Some people also traveled to northern states, still bringing Southern Appalachian music with them. As it spread, and new genres were developed like folk and country, the African American influence became less visible.
“The record industry in the 20th century did not want Black people playing that music. They thought it was white music and they call black music ‘race music’ and align that with jazz and with blues,” she said.
Southern Appalachian music features several distinct sounds and unique playing techniques that come from African traditions.
The banjo is one object that serves as an example of this history.
Derived from multiple West African gourd stringed instruments, a five-string banjo has four melody strings in one drone string. The drone string is the short string at the top. It never changes, whereas the melody strings allow the musician to play notes depending on finger placement.
Now a distinct sound in other genres like folk and country, the banjo was one of the things that came with enslaved people to the United States, Dorfield said. Even the downward stroke playing style was started by enslaved Africans.
“Once they got here, that's when you start to see them take on other European stringed instrument characteristics, but the basics of the banjo,” she said, adding that this one instrument shows how people took what they knew, and through intercultural practices, adapted it depending on the geographic location.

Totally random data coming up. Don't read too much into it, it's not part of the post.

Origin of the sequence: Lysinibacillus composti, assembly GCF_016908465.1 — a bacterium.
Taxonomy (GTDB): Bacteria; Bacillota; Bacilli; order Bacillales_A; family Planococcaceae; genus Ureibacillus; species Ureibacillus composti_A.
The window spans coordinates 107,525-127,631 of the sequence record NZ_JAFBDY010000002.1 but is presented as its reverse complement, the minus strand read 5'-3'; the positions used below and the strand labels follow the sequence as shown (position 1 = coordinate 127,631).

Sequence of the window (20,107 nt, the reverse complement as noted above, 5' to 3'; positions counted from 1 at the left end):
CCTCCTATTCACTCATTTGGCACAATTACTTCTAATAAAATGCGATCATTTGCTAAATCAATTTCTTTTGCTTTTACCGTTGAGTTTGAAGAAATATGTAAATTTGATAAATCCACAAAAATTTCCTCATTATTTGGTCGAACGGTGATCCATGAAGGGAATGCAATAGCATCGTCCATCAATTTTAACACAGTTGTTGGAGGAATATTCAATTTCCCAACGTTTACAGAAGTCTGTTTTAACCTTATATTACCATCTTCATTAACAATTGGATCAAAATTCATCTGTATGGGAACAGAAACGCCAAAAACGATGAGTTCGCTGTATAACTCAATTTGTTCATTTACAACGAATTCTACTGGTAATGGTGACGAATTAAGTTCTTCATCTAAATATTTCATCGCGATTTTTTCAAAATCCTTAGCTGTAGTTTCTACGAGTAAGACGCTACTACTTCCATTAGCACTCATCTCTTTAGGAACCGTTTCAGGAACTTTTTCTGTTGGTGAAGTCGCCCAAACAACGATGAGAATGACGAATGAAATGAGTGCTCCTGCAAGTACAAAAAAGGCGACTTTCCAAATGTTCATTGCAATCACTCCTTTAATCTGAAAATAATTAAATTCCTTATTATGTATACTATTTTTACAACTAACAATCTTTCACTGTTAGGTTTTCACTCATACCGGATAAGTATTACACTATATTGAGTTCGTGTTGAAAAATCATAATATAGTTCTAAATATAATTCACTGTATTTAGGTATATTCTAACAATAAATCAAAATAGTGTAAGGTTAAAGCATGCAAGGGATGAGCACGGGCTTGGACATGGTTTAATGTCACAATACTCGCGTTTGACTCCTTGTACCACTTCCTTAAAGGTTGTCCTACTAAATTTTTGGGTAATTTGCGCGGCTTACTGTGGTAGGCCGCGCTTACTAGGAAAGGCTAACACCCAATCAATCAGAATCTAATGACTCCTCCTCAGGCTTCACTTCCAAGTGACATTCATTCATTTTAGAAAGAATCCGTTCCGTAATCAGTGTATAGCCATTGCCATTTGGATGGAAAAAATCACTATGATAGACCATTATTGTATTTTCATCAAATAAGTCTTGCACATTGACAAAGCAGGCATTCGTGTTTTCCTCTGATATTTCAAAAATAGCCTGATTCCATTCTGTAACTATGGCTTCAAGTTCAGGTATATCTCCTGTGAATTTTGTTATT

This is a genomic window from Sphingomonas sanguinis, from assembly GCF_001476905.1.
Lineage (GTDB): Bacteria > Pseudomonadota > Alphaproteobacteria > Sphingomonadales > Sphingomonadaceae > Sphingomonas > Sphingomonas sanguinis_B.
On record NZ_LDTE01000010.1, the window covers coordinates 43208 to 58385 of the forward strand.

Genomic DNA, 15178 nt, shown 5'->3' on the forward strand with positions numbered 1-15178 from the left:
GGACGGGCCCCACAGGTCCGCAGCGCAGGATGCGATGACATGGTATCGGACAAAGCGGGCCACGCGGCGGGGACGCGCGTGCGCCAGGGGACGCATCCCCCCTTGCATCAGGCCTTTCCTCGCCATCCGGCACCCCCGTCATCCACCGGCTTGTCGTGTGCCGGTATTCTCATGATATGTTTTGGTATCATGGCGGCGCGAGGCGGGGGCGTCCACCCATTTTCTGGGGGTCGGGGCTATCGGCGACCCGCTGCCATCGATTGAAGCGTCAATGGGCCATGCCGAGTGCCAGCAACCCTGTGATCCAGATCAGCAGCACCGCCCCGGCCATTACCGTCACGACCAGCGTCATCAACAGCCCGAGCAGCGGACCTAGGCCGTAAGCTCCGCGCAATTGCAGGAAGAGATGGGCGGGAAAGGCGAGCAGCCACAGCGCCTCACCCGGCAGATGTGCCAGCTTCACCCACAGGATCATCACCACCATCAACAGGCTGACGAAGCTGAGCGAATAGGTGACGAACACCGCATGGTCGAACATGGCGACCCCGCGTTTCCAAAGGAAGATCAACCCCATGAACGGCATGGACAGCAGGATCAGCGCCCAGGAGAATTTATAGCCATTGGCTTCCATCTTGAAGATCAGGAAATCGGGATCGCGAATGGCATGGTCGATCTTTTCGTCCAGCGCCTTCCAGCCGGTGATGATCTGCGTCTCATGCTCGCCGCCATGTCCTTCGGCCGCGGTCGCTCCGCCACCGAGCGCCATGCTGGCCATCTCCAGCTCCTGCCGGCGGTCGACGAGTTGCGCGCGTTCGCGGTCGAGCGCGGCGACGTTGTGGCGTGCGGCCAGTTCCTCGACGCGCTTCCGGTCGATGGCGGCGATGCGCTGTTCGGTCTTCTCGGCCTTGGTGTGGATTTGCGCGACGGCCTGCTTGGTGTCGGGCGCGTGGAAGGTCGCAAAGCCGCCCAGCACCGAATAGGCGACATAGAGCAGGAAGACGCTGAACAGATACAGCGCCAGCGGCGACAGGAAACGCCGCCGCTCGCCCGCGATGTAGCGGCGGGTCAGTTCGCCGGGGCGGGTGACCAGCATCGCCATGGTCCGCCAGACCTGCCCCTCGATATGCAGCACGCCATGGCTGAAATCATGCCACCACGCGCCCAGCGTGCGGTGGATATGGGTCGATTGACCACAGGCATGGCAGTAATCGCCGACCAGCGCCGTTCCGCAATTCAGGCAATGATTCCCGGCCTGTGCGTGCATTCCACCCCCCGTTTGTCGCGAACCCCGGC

Rucker said the banjo and how it is played also served as a point of commonality between different groups of people.
For people from Ireland, their main instrument was the bagpipe. Similar to a banjo, it has four drone strings and then a “chanter” that plays the melody,” Sparky Rucker said.
“All of the sudden you see these cultures have similar music,” he said. “They started listening to each other and looking at the instruments and ‘oh my gosh, that’s basically being played the same way,’ and all of the sudden, the rest of the week you would see them trading instruments – let me play your banjo, let me play your ngoni, let me play your angklung, which is another similar instrument,” he said.
The banjo went through various changes, eventually becoming the instrument that we hear in various genres of music today.
The fiddle is another key sound.
"When you play a violin, you know, you tuck it under your chin and you play the precise notes and you play everything that Bach or Beethoven wrote. But the fiddle a lot of times they were actually playing on their arm as opposed to up against their chin," Rucker said.
Keeping the history alive
Today, researchers and historians, through efforts like the African American Experience Project in the Smokies, are looking to document this history. While music is just one facet of the initiative, the project’s goal is to educate visitors about the presence of African American people in the mountains and East Tennessee.
Dorfield said oftentimes when people think about Southern Appalachian music, the African American influence is not mentioned. In fact, it wasn’t until the mid to late 20th century that people started to acknowledge Black people were in these spaces as musicians, she said.